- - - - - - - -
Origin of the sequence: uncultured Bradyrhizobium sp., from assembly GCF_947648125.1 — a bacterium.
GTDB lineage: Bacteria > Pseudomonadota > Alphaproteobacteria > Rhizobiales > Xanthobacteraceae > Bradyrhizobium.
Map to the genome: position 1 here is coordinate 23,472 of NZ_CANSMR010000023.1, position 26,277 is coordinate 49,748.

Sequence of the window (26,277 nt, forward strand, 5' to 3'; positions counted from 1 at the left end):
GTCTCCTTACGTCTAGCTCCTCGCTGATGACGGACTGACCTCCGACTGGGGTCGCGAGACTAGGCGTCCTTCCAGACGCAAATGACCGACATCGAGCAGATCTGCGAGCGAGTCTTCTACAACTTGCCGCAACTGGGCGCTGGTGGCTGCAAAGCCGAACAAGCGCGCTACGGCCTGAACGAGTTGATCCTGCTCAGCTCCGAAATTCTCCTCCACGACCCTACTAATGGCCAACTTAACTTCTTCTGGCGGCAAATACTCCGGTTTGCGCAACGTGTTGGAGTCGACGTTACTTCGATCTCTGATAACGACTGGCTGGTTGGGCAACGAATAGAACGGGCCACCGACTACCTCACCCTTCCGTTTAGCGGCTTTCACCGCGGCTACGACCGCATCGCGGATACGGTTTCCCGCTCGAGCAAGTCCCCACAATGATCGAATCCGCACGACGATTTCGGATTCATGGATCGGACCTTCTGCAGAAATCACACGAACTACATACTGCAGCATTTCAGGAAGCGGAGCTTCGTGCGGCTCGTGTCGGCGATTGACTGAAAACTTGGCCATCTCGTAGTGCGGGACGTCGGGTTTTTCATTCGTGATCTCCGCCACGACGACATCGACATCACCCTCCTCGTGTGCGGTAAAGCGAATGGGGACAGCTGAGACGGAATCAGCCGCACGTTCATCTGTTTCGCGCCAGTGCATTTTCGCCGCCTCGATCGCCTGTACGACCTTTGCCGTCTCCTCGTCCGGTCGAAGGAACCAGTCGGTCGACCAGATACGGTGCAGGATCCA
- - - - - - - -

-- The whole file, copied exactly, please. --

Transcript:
Origin of the sequence: uncultured Bradyrhizobium sp., from assembly GCF_947648125.1 — a bacterium.
GTDB lineage: Bacteria > Pseudomonadota > Alphaproteobacteria > Rhizobiales > Xanthobacteraceae > Bradyrhizobium.
Map to the genome: position 1 here is coordinate 23,472 of NZ_CANSMR010000023.1, position 26,277 is coordinate 49,748.

Sequence of the window (26,277 nt, forward strand, 5' to 3'; positions counted from 1 at the left end):
GTCTCCTTACGTCTAGCTCCTCGCTGATGACGGACTGACCTCCGACTGGGGTCGCGAGACTAGGCGTCCTTCCAGACGCAAATGACCGACATCGAGCAGATCTGCGAGCGAGTCTTCTACAACTTGCCGCAACTGGGCGCTGGTGGCTGCAAAGCCGAACAAGCGCGCTACGGCCTGAACGAGTTGATCCTGCTCAGCTCCGAAATTCTCCTCCACGACCCTACTAATGGCCAACTTAACTTCTTCTGGCGGCAAATACTCCGGTTTGCGCAACGTGTTGGAGTCGACGTTACTTCGATCTCTGATAACGACTGGCTGGTTGGGCAACGAATAGAACGGGCCACCGACTACCTCACCCTTCCGTTTAGCGGCTTTCACCGCGGCTACGACCGCATCGCGGATACGGTTTCCCGCTCGAGCAAGTCCCCACAATGATCGAATCCGCACGACGATTTCGGATTCATGGATCGGACCTTCTGCAGAAATCACACGAACTACATACTGCAGCATTTCAGGAAGCGGAGCTTCGTGCGGCTCGTGTCGGCGATTGACTGAAAACTTGGCCATCTCGTAGTGCGGGACGTCGGGTTTTTCATTCGTGATCTCCGCCACGACGACATCGACATCACCCTCCTCGTGTGCGGTAAAGCGAATGGGGACAGCTGAGACGGAATCAGCCGCACGTTCATCTGTTTCGCGCCAGTGCATTTTCGCCGCCTCGATCGCCTGTACGACCTTTGCCGTCTCCTCGTCCGGTCGAAGGAACCAGTCGGTCGACCAGATACGGTGCAGGATCCA